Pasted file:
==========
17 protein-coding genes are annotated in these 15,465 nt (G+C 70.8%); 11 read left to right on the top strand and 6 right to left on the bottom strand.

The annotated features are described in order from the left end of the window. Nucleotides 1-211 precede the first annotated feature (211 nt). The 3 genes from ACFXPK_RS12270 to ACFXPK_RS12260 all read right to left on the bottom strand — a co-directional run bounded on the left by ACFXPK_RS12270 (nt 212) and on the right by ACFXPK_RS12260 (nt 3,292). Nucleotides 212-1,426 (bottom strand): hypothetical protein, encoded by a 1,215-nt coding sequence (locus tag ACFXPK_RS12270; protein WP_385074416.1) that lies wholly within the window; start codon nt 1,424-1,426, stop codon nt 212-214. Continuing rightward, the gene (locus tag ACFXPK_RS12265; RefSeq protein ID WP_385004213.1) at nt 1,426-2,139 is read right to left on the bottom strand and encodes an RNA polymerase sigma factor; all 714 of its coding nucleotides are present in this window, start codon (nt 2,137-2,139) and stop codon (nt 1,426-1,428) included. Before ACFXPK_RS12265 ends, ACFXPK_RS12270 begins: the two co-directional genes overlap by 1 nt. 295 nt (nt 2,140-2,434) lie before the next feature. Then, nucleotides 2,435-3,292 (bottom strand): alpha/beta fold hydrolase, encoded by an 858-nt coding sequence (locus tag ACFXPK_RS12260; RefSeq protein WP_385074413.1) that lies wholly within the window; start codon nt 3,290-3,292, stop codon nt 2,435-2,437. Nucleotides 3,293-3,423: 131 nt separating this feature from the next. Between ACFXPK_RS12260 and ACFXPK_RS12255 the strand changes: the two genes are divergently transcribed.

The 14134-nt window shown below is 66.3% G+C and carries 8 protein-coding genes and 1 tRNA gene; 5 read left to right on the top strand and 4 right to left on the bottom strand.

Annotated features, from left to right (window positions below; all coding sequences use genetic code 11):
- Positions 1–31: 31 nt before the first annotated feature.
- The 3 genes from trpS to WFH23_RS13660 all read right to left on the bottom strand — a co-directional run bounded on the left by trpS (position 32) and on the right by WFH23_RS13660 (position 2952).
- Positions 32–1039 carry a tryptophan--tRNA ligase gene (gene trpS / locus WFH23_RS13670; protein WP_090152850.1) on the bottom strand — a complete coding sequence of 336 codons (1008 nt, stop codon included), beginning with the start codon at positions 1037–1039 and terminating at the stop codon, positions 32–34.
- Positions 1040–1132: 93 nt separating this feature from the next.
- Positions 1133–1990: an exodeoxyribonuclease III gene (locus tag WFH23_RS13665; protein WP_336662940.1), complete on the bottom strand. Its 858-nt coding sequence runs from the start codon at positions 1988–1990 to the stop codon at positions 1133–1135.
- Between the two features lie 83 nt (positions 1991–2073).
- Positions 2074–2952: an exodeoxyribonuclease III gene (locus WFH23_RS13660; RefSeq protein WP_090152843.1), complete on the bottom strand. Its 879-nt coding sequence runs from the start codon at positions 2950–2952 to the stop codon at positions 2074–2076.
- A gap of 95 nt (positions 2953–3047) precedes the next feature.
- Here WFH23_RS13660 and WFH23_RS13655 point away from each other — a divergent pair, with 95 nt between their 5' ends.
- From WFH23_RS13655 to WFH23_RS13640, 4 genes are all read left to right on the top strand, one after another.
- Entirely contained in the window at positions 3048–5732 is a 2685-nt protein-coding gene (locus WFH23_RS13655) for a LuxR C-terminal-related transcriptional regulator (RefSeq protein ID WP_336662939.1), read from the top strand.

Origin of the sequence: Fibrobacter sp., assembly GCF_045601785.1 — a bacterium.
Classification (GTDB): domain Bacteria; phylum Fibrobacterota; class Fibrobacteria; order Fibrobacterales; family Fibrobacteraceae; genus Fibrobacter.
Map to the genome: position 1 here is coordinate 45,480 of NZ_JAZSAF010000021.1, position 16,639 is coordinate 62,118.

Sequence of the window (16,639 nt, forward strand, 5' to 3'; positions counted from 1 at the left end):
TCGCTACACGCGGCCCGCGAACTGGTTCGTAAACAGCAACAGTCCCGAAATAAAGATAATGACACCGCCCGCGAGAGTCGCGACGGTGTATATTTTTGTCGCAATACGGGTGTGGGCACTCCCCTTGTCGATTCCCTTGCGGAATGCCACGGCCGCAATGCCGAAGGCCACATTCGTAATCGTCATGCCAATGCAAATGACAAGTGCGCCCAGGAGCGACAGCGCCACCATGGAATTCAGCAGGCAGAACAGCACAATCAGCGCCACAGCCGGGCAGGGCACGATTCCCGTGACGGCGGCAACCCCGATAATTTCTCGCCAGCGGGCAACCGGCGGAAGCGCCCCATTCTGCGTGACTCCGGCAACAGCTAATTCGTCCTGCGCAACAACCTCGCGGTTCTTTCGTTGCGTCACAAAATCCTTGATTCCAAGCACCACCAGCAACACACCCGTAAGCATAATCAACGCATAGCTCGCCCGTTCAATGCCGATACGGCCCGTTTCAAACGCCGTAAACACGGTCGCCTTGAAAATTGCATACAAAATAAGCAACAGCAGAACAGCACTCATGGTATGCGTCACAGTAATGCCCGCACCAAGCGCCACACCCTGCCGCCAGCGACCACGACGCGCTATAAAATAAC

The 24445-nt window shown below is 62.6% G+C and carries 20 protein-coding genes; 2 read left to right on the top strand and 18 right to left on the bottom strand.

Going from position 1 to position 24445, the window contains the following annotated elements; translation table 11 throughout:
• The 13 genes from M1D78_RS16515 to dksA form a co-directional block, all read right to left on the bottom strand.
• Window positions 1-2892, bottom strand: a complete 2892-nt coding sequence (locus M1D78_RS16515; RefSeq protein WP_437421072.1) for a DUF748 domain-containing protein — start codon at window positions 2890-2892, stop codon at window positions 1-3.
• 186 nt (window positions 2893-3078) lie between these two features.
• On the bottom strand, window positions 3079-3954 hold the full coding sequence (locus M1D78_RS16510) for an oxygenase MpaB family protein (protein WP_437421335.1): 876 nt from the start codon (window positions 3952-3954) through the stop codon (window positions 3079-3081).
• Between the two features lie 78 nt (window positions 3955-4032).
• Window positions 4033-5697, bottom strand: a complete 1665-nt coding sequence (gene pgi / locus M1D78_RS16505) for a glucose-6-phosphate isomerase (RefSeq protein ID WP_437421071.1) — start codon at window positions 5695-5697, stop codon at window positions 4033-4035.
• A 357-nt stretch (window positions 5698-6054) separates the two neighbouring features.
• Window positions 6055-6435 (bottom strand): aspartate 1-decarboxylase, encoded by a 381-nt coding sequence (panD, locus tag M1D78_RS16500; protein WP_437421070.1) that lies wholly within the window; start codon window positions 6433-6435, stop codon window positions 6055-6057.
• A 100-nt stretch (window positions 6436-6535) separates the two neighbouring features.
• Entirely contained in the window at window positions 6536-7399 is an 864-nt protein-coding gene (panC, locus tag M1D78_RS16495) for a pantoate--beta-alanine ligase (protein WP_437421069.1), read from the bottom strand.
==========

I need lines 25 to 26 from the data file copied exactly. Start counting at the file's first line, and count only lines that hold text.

• 186 nt (window positions 2893-3078) lie between these two features.
• On the bottom strand, window positions 3079-3954 hold the full coding sequence (locus M1D78_RS16510) for an oxygenase MpaB family protein (protein WP_437421335.1): 876 nt from the start codon (window positions 3952-3954) through the stop codon (window positions 3079-3081).